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For some time, registered domestic partnerships were the only option available to same-sex couples in California who wanted legal recognition. Now that marriage equality is the law of the land, some couples may nevertheless still feel that an RDP is a better option. Only you and your partner can make this determination for yourselves. However, we at the Law Offices of Keith F. Simpson think it is important for you to understand the difference between marriage and registered domestic partnerships before you decide.

If you ultimately decide on a registered domestic partnership, you may miss out on certain benefits that married couples enjoy.

  1. Joint tax filing

Married couples have the right to file joint federal tax returns. However, the federal government does not recognize registered domestic partnerships, meaning that you and your partner may have to file separately. This is also true if you have to file income taxes in a state other than California.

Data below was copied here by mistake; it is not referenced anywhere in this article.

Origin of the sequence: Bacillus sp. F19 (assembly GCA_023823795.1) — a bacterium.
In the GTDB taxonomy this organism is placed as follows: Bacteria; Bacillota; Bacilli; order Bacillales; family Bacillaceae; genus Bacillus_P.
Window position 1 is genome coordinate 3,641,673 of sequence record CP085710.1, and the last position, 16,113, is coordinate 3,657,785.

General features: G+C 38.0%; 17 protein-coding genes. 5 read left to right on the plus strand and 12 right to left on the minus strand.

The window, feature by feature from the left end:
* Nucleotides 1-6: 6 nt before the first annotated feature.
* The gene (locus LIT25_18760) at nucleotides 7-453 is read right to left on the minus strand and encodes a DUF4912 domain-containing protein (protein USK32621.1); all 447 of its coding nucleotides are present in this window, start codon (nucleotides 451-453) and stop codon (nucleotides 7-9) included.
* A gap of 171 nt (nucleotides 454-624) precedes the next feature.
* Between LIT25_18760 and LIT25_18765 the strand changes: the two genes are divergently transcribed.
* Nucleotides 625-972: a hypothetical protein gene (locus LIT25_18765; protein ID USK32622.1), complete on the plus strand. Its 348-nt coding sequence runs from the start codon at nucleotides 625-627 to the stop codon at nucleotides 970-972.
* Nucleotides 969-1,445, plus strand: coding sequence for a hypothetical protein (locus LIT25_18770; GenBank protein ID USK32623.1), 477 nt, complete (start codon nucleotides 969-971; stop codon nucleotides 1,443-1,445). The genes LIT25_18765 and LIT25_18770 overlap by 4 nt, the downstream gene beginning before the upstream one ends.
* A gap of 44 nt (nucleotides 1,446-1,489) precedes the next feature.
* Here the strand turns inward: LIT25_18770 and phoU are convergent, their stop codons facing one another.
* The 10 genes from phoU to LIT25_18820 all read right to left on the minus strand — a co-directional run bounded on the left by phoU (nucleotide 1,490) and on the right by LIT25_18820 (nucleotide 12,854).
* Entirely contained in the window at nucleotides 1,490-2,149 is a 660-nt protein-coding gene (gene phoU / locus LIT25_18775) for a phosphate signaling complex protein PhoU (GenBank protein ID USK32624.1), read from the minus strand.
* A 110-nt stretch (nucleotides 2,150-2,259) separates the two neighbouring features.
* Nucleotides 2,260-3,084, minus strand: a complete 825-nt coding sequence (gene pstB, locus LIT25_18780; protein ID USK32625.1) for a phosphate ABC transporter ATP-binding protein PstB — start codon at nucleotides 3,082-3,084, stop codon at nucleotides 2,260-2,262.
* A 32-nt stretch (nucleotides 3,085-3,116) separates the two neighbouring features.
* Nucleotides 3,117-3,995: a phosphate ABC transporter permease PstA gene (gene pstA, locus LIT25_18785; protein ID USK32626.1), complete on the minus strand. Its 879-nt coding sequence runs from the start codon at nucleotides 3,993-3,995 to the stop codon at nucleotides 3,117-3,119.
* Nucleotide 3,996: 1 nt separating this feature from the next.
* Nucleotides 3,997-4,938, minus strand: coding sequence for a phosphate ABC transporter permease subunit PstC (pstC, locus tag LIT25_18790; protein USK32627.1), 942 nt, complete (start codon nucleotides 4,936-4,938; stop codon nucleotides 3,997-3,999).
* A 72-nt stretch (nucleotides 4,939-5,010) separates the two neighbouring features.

1. Medical decision-making

If either you or your partner has an emergency medical situation, the hospital may not recognize your RDP. Therefore, the right to make decisions on your partner’s behalf may go to a member of his or her immediate family, and you may not have a say in the matter.

  1. Spousal support

If you end your registered domestic partnership in California, you may be able to collect spousal support, sometimes known as alimony. However, if you move out of California, you may forfeit your ability to receive spousal support in a split from your partner because other states do not recognize the validity of your RDP.

Your registered domestic partnership is valid as long as you and your partner remain in California. However, neither the federal government nor the governments of other states recognize its validity, which could cause problems in certain situations, such as moving out of state, if you choose an RDP. More information about same-sex family law is available on our website.